However, the report also found that after a poorly received initial response the performance of the FSA improved. Recommendations, if acted upon, would help the agency build on its “excellent foundation” in future, said crisis management consultants Steelhenge.
Sense of inaction
The report, commissioned by the UK food safety watchdog itself, revealed that 75 per cent of industry “stakeholders” condemned the “quality and timeliness of information from the FSA as inadequate, ambiguous and/or late” in the early stages of the food scare in December 2008. The industry overwhelmingly perceived a “sense of inaction by the authorities”, said the report authors.
The food safety scare started on 6 December, 2008, after the Food Safety Authority of Ireland (FSAI) issued a recall of all Irish pork products from pigs slaughtered after 1 September. The alarm was raised following confirmation that elevated levels of dioxins had been found in pork of Irish origin.
And it was not just meat producers, processors and retailers who expressed their misgivings. In the vital early days of the incident, enforcement teams in Northern Ireland felt “universally constrained in their ability to act quickly”.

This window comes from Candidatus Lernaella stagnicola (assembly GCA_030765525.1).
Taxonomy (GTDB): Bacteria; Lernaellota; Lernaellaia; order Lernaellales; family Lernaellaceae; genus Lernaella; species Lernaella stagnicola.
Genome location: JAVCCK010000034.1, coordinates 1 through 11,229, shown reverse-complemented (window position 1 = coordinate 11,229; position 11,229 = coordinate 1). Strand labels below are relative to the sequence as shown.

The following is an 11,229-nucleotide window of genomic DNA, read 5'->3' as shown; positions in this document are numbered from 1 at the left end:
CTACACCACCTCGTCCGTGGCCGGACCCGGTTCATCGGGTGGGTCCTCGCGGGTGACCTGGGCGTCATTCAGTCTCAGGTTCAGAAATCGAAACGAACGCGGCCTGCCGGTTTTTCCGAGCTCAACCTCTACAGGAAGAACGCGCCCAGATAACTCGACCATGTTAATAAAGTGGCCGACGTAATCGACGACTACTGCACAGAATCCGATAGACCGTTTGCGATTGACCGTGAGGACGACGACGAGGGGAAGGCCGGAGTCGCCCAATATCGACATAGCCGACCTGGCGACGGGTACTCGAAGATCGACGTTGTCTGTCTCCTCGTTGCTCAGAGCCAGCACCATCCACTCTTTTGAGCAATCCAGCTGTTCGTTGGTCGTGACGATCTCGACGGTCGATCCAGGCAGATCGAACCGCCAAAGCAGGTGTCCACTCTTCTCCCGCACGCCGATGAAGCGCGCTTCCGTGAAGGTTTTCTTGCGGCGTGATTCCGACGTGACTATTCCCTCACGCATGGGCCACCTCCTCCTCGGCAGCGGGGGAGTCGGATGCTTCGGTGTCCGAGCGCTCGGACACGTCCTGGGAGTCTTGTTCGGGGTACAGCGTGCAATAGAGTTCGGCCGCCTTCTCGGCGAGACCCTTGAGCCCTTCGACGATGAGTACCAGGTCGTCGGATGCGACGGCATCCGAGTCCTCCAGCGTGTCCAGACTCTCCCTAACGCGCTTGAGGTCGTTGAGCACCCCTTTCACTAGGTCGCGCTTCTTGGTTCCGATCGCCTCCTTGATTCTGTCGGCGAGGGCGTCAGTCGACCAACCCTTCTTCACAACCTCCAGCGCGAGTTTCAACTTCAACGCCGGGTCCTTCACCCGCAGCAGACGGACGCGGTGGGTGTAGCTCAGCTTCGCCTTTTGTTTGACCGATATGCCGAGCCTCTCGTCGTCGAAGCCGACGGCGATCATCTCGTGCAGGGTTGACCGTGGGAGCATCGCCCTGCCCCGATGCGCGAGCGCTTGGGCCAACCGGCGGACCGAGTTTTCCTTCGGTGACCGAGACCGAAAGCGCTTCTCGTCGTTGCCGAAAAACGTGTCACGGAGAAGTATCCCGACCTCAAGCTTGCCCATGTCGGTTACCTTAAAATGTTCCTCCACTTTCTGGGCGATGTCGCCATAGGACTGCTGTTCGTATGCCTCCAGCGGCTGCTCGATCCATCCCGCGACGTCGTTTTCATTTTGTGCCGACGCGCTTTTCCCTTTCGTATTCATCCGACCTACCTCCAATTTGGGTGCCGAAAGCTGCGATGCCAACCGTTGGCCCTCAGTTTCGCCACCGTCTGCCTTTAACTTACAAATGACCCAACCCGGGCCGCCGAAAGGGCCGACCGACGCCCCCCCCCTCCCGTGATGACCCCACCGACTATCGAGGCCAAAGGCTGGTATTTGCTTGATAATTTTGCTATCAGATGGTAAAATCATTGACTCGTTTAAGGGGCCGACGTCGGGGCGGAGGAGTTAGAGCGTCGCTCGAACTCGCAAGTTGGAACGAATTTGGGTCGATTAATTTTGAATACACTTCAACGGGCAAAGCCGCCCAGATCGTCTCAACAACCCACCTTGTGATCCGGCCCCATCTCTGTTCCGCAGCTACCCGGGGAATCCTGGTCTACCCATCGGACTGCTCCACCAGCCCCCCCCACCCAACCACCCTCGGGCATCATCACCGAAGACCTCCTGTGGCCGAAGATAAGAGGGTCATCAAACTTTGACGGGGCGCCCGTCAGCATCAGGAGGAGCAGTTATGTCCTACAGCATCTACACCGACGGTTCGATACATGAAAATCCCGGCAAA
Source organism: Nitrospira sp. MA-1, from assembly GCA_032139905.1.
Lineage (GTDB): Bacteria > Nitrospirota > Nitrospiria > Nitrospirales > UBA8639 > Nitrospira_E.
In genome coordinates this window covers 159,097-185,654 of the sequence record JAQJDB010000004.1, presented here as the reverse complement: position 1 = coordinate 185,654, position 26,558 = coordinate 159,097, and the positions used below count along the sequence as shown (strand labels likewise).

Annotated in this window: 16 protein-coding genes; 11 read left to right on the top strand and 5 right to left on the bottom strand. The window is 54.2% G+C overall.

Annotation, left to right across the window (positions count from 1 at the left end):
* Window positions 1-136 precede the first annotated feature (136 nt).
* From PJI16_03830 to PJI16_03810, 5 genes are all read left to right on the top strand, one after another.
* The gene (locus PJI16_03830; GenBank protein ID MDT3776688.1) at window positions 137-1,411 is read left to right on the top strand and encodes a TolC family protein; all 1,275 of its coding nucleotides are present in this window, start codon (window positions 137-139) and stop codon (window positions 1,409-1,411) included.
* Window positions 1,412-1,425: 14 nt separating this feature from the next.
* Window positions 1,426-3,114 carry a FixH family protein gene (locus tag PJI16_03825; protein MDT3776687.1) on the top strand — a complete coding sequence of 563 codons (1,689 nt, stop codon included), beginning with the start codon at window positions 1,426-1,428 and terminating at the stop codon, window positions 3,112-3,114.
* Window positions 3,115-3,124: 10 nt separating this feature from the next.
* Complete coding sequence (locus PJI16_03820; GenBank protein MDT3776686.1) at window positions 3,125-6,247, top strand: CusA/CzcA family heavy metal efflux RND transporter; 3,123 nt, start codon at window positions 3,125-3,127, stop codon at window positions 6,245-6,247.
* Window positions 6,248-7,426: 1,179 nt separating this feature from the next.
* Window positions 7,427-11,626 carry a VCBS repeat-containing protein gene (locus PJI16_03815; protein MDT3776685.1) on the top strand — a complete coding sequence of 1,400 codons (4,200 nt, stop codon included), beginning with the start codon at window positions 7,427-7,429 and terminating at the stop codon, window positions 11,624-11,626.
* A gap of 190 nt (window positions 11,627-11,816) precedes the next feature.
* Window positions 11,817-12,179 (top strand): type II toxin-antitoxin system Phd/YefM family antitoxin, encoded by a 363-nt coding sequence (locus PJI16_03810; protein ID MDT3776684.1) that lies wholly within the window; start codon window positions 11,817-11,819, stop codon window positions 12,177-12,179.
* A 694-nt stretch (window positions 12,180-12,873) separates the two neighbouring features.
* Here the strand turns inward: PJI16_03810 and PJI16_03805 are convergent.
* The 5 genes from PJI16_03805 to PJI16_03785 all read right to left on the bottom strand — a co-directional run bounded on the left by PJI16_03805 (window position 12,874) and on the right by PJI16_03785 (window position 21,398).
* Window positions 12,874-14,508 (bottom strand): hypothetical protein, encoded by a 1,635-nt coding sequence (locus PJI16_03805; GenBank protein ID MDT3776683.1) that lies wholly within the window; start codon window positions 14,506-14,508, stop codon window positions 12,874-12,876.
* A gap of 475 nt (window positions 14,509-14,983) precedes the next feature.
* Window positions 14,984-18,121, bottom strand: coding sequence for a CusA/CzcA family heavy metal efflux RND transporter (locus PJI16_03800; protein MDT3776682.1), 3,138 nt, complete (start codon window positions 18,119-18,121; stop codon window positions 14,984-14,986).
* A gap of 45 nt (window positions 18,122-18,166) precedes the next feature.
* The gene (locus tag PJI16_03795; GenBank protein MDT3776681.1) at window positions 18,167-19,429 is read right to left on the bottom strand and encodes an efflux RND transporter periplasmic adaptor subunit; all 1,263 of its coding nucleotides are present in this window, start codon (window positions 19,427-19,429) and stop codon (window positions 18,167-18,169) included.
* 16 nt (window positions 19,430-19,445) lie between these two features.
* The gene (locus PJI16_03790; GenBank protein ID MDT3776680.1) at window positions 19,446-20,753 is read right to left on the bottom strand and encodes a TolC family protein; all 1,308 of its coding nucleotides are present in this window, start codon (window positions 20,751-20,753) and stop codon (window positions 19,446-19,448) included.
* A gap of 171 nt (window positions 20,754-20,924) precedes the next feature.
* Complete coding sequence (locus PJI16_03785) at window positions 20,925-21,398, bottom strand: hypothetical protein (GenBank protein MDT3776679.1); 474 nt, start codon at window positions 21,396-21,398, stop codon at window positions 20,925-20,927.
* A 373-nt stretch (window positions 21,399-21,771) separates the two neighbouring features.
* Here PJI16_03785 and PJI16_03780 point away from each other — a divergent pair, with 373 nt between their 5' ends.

Lack of confidence
The inquiry also found “widespread criticism of the lack of direction and information from the FSA” which did not appear to respond quickly or visibly enough. While industry groups had already formed crisis groups to deal with the fallout by Day 2, information from the FSA was seen as being too sparse in volume and sometimes contradictory in nature between agency offices.
“The general consensus was that this made effective industry responses difficult to manage and caused a lack of confidence in the veracity of advice provided by the FSA,” said the report.
But, said the authors, this early viewed altered after 10 December with information from the FSA viewed as “accurately, proportionate and timely as was possible under the circumstances”.
Internal procedures within the FSA were also questioned. While senior officials demonstrated “strong leadership”, the report said staff should have been “prepared to request ‘being left alone to get on with it’”. The report recommended that chains of command be simplified and roles more clearly defined.
FSA staff, described as doing an “excellent job” and who “care very much about what they do”, would have benefited from greater training in how to deal with such a crisis. Further resources, particularly in the critical early stages, were needed, added the report.